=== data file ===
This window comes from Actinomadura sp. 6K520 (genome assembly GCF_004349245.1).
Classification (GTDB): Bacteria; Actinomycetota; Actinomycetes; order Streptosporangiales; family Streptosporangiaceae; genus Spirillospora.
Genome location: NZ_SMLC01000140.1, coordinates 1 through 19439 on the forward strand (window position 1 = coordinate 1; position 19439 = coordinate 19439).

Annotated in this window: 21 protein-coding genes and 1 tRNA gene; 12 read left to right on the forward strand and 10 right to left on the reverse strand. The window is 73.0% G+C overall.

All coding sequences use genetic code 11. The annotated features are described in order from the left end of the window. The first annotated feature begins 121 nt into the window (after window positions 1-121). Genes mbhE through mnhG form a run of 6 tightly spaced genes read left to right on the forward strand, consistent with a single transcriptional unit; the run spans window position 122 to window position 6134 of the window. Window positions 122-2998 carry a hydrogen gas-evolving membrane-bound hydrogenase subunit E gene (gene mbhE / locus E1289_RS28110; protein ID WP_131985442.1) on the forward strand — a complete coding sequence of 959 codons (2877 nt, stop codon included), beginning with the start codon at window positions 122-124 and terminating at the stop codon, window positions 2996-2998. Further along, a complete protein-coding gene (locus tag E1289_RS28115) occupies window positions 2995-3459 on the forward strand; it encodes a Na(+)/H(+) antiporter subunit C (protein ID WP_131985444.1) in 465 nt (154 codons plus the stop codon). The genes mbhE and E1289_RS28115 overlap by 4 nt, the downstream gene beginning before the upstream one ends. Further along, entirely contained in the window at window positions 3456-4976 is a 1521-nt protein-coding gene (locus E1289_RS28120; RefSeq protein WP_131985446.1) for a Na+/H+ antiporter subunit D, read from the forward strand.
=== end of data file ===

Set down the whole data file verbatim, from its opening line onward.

This window comes from Actinomadura sp. 6K520 (genome assembly GCF_004349245.1).
Classification (GTDB): Bacteria; Actinomycetota; Actinomycetes; order Streptosporangiales; family Streptosporangiaceae; genus Spirillospora.
Genome location: NZ_SMLC01000140.1, coordinates 1 through 19439 on the forward strand (window position 1 = coordinate 1; position 19439 = coordinate 19439).

Annotated in this window: 21 protein-coding genes and 1 tRNA gene; 12 read left to right on the forward strand and 10 right to left on the reverse strand. The window is 73.0% G+C overall.

All coding sequences use genetic code 11. The annotated features are described in order from the left end of the window. The first annotated feature begins 121 nt into the window (after window positions 1-121). Genes mbhE through mnhG form a run of 6 tightly spaced genes read left to right on the forward strand, consistent with a single transcriptional unit; the run spans window position 122 to window position 6134 of the window. Window positions 122-2998 carry a hydrogen gas-evolving membrane-bound hydrogenase subunit E gene (gene mbhE / locus E1289_RS28110; protein ID WP_131985442.1) on the forward strand — a complete coding sequence of 959 codons (2877 nt, stop codon included), beginning with the start codon at window positions 122-124 and terminating at the stop codon, window positions 2996-2998. Further along, a complete protein-coding gene (locus tag E1289_RS28115) occupies window positions 2995-3459 on the forward strand; it encodes a Na(+)/H(+) antiporter subunit C (protein ID WP_131985444.1) in 465 nt (154 codons plus the stop codon). The genes mbhE and E1289_RS28115 overlap by 4 nt, the downstream gene beginning before the upstream one ends. Further along, entirely contained in the window at window positions 3456-4976 is a 1521-nt protein-coding gene (locus E1289_RS28120; RefSeq protein WP_131985446.1) for a Na+/H+ antiporter subunit D, read from the forward strand.